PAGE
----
Add the generated API specification document to the directory src/spec/.

Edit the pom.xml file, and add the following to it:

<plugins>
....
<plugin>
  <groupId>org.apache.camel</groupId>
  <artifactId>camel-restdsl-swagger-plugin</artifactId>
  <version>2.21.0</version>
  <configuration>
    <specificationUri>src/spec/MyCustomer.json</specificationUri>
    <fileName>camel-rest.xml</fileName>
    <outputDirectory>src/main/resources/spring</outputDirectory>    
  </configuration>
</plugin>
....
</plugin>

Generate the XML by running the following in the command-line tool:  

mvn camel-restdsl-swagger:generate-xml

You will then find a newly generated Camel context named camel-rest.xml, which has all the path implementations in Camel.

 

 

From that file, copy everything inside the <rests> tags and paste it into the original camel-context.xml file inside camelContext. Add the following rest configuration on top of the rest block.

<restConfiguration apiContextPath="api-docs" bindingMode="auto"
            component="undertow" contextPath="/customer"
            enableCORS="true" port="8080">
   <apiProperty key="cors" value="true"/>
   <apiProperty key="api.title" value="Customer Service"/>
   <apiProperty key="api.version" value="1.0.0"/>
</restConfiguration>
Delete the generated camel-rest.xml file.

Mocking the APIs with Apache Camel

We will mock the returned result by adding a constant, defined bean in the Camel context.

To do that, in the src/main.resource/spring folder, add a beans.xml file by right-clicking the folder and selecting New->beans.xml File.

Insert the following code snippet to the beans.xml file:

<util:list id="CustomerList" list-class="java.util.ArrayList">
   <ref bean="Customer"/>
</util:list>
<util:map id="Customer" map-class="java.util.HashMap">
   <entry key="name" value="Christina"/>
   <entry key="age" value="28"/>
   <entry key="contact" value="765483921"/>
</util:map>

Add the Camel routes to the camel-context.xml file. The first one returns mock customer data, and the second one takes customer info as input.

<route id="rest1-route">
 <from id="restone" uri="direct:rest1"/>
  <setBody id="route-setBody1">
    <simple>bean:CustomerList?method=get(0)</simple>
  </setBody>
</route>
<route id="rest2-route">
  <from id="resttwo" uri="direct:rest2"/>
  <log id="input-log" message=">>> ${body}"/>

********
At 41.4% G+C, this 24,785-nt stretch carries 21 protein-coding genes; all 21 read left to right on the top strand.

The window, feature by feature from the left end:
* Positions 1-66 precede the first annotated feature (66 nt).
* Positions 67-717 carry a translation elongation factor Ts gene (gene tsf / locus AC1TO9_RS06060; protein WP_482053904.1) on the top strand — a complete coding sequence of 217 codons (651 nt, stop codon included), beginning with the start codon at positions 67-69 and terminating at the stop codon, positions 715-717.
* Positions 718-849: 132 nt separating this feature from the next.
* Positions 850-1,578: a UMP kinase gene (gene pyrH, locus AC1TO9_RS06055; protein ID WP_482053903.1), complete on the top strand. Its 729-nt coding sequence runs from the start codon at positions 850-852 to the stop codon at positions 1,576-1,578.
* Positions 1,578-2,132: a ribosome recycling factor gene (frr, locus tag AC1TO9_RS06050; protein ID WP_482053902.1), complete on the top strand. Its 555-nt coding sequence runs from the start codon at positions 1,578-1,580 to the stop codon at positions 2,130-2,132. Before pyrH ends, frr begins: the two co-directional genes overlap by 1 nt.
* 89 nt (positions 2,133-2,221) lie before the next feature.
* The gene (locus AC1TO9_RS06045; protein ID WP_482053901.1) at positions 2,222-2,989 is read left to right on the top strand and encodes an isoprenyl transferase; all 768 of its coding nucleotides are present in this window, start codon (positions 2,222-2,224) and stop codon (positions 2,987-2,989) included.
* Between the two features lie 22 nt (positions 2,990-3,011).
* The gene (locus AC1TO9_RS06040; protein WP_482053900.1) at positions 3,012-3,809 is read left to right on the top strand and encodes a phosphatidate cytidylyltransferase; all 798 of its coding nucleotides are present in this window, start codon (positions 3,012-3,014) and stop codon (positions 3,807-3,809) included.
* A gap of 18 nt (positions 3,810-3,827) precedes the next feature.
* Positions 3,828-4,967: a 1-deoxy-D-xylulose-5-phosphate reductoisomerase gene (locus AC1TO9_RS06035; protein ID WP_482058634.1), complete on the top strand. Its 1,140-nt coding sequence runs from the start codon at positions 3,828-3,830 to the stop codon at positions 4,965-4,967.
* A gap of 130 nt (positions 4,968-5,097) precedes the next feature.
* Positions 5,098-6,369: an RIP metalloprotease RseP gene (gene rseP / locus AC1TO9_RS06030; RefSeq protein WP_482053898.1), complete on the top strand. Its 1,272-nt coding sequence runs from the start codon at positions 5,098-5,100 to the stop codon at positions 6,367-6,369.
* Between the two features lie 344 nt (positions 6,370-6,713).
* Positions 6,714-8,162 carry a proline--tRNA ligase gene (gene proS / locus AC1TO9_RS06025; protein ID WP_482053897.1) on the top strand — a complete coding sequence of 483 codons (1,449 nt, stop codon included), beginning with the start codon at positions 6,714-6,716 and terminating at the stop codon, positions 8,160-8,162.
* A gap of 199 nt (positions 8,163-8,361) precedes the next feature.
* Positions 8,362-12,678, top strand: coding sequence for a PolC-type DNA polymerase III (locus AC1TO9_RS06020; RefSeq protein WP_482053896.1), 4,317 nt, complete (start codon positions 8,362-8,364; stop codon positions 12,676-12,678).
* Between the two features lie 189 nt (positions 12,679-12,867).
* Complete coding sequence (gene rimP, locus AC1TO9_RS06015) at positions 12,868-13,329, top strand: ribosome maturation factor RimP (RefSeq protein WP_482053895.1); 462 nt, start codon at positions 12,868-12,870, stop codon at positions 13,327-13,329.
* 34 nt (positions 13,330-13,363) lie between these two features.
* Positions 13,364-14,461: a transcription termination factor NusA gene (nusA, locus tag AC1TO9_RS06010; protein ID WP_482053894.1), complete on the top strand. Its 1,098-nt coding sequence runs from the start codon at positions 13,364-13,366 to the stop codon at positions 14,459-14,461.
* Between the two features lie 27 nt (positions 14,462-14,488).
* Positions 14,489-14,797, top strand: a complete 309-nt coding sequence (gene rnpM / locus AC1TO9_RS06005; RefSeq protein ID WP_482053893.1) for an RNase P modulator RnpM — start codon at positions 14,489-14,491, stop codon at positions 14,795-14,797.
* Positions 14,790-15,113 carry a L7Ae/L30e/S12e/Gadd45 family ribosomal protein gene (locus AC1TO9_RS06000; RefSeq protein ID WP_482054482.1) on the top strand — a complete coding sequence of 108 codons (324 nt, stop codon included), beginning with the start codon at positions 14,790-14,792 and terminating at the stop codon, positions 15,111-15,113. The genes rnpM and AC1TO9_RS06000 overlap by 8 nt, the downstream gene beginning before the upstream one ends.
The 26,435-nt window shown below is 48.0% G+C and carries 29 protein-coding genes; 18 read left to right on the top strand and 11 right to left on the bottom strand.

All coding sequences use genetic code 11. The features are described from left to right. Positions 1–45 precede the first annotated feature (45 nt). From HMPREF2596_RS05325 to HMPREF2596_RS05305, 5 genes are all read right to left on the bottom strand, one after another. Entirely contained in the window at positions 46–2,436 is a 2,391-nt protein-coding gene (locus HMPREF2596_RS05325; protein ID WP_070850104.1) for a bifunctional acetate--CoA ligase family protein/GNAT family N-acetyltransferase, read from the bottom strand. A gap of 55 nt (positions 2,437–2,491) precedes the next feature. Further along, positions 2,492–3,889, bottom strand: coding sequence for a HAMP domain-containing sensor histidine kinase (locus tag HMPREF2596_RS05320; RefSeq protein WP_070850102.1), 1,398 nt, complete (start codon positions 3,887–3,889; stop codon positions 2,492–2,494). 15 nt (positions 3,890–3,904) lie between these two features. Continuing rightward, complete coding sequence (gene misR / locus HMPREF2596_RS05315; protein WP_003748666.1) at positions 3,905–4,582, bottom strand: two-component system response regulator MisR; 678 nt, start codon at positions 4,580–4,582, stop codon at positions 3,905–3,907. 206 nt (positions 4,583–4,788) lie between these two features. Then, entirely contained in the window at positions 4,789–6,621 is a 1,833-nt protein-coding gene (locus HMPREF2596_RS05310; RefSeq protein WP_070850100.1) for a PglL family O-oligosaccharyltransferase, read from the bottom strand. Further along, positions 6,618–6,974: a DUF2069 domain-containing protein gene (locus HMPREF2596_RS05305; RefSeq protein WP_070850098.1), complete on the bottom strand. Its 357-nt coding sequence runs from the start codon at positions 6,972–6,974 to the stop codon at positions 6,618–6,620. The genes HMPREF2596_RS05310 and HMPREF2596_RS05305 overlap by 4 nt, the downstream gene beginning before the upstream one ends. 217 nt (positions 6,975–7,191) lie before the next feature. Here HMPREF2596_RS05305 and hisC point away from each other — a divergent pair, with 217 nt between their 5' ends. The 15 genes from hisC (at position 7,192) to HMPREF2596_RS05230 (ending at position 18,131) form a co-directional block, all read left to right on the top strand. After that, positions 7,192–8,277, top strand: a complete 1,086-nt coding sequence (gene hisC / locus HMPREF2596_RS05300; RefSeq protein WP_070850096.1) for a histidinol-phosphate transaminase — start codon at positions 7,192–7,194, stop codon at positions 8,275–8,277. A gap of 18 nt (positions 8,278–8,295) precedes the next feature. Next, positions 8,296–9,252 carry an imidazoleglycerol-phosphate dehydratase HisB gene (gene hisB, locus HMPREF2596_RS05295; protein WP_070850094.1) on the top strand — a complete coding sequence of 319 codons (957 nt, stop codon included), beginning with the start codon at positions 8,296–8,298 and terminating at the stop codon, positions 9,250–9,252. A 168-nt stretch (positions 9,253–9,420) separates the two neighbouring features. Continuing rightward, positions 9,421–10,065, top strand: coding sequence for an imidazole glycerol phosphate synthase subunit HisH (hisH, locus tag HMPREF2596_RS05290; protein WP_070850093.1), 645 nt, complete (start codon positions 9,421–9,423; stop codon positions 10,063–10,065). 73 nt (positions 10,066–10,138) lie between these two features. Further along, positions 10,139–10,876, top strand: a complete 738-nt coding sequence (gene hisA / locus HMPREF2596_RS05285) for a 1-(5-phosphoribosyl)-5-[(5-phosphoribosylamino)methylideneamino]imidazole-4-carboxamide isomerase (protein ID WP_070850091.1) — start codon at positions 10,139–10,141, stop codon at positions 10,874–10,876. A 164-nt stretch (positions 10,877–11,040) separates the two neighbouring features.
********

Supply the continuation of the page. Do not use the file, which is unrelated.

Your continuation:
<setBody id="route-setBody2">
      <simple>Customer created</simple>
    </setBody>
</route>

Now, it’s time to set up the dependency libraries in the pom.xml file:

<dependency>
  <groupId>org.springframework.boot</groupId>
  <artifactId>spring-boot-starter-undertow</artifactId>
</dependency>
<dependency>
  <groupId>org.apache.camel</groupId>
  <artifactId>camel-undertow-starter</artifactId>
</dependency> 
<dependency>
  <groupId>org.apache.camel</groupId>
  <artifactId>camel-jackson-starter</artifactId>
</dependency> 
<dependency>
  <groupId>org.apache.camel</groupId>
  <artifactId>camel-swagger-java-starter</artifactId>
</dependency>
Finally, it’s time to test by running the following at the command line:

mvn sprint-boot:run

Two endpoints will be exposed for testing:

Christina Laptop$ curl http://YOURIP:8080/customer/id/123

{"name":"Christina","age":"28","contact":"765483921"}

Christina Laptop$ curl --header "Content-Type: application/json"   --request PUT   --data '{"name":"Christina","age":28,"contact":"765483921"}'   http://YOURIP:8080/customer/add

"Customer created"

You are now ready for the consumer to start testing the APIs.

In the next article in this series, I will take you through how to actually implement the API, expose it in the cloud, and manage it.


For more information see these Red Hat Developer resources:

Download and learn more about Red Hat JBoss Fuse, an innovative modular, cloud-ready architecture, powerful management and automation, and world class developer productivity. It is Java™ EE 7 certified and features powerful, enterprise-grade features such as high availability clustering, distributed caching, messaging, transactions, and a full web services stack.

For more information about Red Hat OpenShift and other related topics, visit: OpenShift, OpenShift Online.